With the Artemis program, NASA plans to land the first woman and next man on the Moon by 2024, using innovative technologies to explore more of the lunar surface than ever before. The need for oxygen extraction from lunar regolith has been identified by STMD (Space Technology Mission Directorate). As knowledge about lunar water recourses is limited, alternative pathways to extract oxygen are requested, recognizing the need to make progress on the technology required to extract oxygen from dry lunar regolith. The entire lunar surface is covered with regolith, which can be 4 – 15 m deep depending on locations. As a whole, it holds more than 40 wt.% oxygen (O) as solid oxides with SiO2 being the largest (up to 53 wt.% SiO2). Successful oxygen extraction from lunar regolith resources would benefit for life support and propulsion needs.
Oxygen extraction from lunar regolith by vacuum pyrolysis has been demonstrated and considered to be one of the ideal options because no reagents and reductants are required, thus needing minimal consumables. Despite its large oxygen production potential, it is reported that vacuum pyrolysis needs to overcome several technical hurdles to be commercialized. The following four key technical challenges are identified that have been impeding technology readiness level (TRL) advancement of the vacuum pyrolysis approaches. This project provides a supporting technology for vacuum pyrolysis, by utilizing a solid-oxide oxygen ion transport approach, which intends to address the technical challenges identified above, to contribute to advancing the current TRL of the vacuum pyrolysis technology. Oxygen separation using a solid oxide electrolyte for vacuum pyrolysis has never been reported in the literature and U.S. patents.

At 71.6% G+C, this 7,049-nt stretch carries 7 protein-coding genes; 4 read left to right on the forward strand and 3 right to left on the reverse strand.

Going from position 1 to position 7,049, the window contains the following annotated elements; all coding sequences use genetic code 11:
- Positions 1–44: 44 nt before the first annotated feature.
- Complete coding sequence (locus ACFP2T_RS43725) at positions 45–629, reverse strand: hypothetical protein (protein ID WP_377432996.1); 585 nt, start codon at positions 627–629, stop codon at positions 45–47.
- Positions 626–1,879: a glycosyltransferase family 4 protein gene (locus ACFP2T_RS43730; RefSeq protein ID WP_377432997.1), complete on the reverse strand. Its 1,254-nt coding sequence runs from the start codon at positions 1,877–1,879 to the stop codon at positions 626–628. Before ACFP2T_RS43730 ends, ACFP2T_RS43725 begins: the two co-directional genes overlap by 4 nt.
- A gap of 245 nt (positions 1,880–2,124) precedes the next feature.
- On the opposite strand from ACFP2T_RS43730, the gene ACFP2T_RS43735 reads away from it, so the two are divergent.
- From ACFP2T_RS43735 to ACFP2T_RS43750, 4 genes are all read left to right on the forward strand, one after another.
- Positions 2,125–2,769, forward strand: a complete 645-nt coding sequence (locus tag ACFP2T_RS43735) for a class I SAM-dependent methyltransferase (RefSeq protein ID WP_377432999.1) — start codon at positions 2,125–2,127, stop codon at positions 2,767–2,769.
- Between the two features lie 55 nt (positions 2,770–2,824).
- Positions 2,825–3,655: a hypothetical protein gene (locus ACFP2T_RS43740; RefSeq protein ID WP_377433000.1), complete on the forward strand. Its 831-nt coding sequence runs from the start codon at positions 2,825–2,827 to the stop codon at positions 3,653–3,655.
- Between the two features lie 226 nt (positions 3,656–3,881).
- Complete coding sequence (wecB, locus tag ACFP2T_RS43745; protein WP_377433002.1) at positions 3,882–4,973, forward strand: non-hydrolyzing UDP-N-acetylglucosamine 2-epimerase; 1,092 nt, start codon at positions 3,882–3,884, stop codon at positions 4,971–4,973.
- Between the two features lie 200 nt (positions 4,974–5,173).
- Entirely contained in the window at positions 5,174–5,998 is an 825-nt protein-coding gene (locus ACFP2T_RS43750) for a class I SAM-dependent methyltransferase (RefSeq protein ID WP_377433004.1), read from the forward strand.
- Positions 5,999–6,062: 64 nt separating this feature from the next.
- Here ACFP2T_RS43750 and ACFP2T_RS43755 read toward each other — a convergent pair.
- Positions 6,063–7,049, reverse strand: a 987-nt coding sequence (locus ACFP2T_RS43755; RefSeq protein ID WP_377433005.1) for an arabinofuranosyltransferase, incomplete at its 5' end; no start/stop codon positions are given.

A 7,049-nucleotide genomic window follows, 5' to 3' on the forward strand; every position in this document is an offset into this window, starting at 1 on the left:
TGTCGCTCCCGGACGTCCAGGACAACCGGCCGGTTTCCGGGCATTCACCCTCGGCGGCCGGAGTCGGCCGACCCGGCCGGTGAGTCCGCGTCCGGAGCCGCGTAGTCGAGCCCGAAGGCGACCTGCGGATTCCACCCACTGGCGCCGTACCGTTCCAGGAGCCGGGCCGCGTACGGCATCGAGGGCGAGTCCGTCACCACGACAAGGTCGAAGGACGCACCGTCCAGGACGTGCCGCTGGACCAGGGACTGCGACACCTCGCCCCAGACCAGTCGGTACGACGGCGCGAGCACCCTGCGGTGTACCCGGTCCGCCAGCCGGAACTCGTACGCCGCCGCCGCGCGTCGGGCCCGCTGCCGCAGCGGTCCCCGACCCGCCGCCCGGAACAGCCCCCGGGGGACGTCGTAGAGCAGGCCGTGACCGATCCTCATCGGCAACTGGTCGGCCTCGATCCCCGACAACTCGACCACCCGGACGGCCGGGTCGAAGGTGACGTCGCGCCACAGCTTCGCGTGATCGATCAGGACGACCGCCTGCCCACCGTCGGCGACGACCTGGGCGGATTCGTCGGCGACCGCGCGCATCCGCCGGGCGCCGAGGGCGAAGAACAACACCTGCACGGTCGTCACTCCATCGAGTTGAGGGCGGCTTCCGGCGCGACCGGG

The proposed technology that extracts high purity oxygen from a complex volatile mixture during vacuum pyrolysis is applicable to NASA’s lunar exploration needs (Artemis Program).
The proposed technology that extracts high purity oxygen from a complex volatile mixture during vacuum pyrolysis and it also effectively produces high purity metals such as silicon as byproduct to be used by metallurgical industries.